Voter turnout is on track to be low in the May 15 primary in Jackson County despite a record number of registered voters.
“I think it’s going to be in the 30 to 32 percent range,” Jackson County Clerk Chris Walker said.
On Monday, the turnout was 22.3 percent, though many voters drop their ballots off during the last couple of days at drop boxes.
Compared with the May 2014 primary at 56 percent, this election hasn’t garnered much interest from those not affiliated with any party.
Nonaffiliates now make up one of the largest voting blocks in the county, surpassing the total number of Democrats and edging close to Republicans. But only 5 percent of nonaffiliates have cast their ballots so far.
Democrats have seen a 27 percent turnout so far, while 25.1 percent of Republicans have turned in ballots, according to Walker. Other parties are at 13 percent.
Walker said she expects Democrats and Republicans will see a 35- to 40-percent turnout on election day, but the low showing among nonaffilates will drag the overall percentage down.
The county now boasts 149,777 voters, a 27 percent increase over the 117,629 registered in the May 2014 primary. In the Nov. 18, 2016, presidential election there were 143,301 voters. Registration is up because of automatic voter registration, online registration and more people moving into the valley.
Based on voter registration numbers on Monday, there are 47,277 Republicans in Jackson County, 44,480 Democrats, 46,800 nonaffiliates, 7,877 Independents and the remainder are from other minor parties.
Nonaffiliates can vote in judicial races and on the $25 million Medford school bond if they live in the district, but they won’t be able to vote in partisan races, including for the hotly contested Senate District 3 seat.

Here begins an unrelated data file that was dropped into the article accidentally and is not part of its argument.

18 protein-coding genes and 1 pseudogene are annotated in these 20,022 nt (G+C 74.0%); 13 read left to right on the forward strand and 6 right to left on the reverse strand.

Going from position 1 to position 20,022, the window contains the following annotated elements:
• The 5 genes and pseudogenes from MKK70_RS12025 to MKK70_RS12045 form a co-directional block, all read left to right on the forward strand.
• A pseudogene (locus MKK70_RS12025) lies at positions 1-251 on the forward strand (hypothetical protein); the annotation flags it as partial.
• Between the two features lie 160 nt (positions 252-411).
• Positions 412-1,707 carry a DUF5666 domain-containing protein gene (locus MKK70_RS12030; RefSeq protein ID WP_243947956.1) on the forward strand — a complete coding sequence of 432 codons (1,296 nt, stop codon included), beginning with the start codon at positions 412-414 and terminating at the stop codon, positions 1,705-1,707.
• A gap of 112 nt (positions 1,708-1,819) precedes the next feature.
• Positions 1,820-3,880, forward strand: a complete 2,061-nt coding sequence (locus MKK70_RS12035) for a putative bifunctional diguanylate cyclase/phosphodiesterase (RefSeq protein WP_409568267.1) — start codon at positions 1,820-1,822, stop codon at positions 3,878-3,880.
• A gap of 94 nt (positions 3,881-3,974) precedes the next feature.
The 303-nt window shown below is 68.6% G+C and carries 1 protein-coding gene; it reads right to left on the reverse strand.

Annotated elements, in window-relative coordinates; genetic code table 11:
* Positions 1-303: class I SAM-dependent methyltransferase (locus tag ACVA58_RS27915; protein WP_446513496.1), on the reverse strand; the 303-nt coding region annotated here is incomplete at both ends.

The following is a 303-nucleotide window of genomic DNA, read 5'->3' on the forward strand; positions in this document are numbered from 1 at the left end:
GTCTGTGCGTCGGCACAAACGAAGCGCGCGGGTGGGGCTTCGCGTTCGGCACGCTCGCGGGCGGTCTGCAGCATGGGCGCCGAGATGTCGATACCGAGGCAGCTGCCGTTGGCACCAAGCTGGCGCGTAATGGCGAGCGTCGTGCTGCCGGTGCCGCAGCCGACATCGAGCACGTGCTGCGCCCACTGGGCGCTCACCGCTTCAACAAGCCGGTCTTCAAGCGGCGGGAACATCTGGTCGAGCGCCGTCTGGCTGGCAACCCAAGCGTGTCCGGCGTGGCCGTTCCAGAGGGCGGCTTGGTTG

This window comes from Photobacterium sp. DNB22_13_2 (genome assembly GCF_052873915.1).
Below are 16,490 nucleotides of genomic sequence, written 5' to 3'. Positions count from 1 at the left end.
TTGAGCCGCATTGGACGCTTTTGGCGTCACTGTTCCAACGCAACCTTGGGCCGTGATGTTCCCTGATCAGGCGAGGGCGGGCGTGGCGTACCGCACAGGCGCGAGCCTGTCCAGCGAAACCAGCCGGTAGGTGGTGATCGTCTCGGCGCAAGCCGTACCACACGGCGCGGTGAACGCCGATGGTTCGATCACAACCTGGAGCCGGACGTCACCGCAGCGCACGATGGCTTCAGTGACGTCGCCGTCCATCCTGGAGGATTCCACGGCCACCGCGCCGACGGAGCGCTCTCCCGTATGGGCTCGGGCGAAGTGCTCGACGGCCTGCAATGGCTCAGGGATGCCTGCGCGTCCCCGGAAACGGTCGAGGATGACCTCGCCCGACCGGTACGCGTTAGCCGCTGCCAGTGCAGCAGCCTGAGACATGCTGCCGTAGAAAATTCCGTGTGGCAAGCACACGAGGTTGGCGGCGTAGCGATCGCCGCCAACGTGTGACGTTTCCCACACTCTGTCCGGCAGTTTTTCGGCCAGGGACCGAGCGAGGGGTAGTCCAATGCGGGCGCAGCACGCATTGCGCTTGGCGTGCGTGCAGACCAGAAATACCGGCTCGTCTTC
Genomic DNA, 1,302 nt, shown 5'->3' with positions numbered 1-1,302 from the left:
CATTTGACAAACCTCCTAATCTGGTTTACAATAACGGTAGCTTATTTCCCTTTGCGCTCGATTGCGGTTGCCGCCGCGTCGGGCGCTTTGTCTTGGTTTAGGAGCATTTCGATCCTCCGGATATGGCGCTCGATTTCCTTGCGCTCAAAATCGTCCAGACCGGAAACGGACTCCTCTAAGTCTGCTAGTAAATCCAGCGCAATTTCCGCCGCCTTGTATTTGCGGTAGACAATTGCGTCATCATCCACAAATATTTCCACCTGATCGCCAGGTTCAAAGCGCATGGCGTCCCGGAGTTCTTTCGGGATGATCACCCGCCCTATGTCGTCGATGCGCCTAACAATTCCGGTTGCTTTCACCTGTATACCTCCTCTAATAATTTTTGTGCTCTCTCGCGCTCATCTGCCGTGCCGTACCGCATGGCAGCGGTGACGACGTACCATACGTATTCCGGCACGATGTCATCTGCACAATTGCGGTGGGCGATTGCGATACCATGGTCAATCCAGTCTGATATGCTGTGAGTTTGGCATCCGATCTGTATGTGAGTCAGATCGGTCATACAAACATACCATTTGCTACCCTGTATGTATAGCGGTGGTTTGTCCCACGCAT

Sen. Alan DeBoer, R-Ashland, has decided not to run, endorsing Jessica Gomez.
The Senate seat, which has two Republican candidates, Curt Ankerberg and Gomez, and four Democrats, Julian Bell, Athena Goldberg, Jeff Golden and Kevin Stine, represents a district that covers all of the south county, from Medford to Ashland.
The total number of voters in Senate District 3 is 92,702, with 32,800 Democrats, 25,281 Republicans, 27,815 nonaffiliates and the remainder in other parties.
Besides a full slate of candidates, the Senate race has also brought in a significant dollar haul for candidates for a race that has cost more than $1 million previously. The Senate race is widely watched among the political class. Democrats hope to gain a supermajority in the Senate in 2019 while Republicans want to block that effort.
According to the Oregon Secretary of State, Goldberg has raised the most cash at $98,792.19 this calendar year, but $20,000 of it is a personal loan and $19,325.99 is from in-kind contributions, mostly from political action committees related to unions. Goldberg is also running a $13,537.73 deficit.
On the Republican side, Gomez has raised $90,000 this calendar year, with $16,824 in in-kind contributions coming from The Leadership Fund, a political group made up of Republican Senate leaders. Gomez has a balance of $11,853.85.
Her opponent, Ankerberg, hasn’t filed a contributions and expenses with the Secretary of State’s office since he expects to raise less than $3,500.
Golden has raised the third largest amount this year at $51,837, with a small amount of-kind contributions. He has a balance of $21,314.58.
Bell has raised $10,392 this year and is currently running a deficit of $4,433.95. Stine has received $1,132.12 this year and has a deficit of $3,842.98.
Ballots can be dropped off at six locations around the county: Central Point library, 116 S. Third St.; Eagle Point library, 239 W. Main St.; Ashland library, 410 Siskiyou Blvd.; Rogue River library, 412 E. Main St.; Phoenix library, 510 W. First St.; and Jackson County Elections, 1101 W. Main St., Medford. All the locations have a 24-hour drive-up dropbox but close at 8 p.m. election day.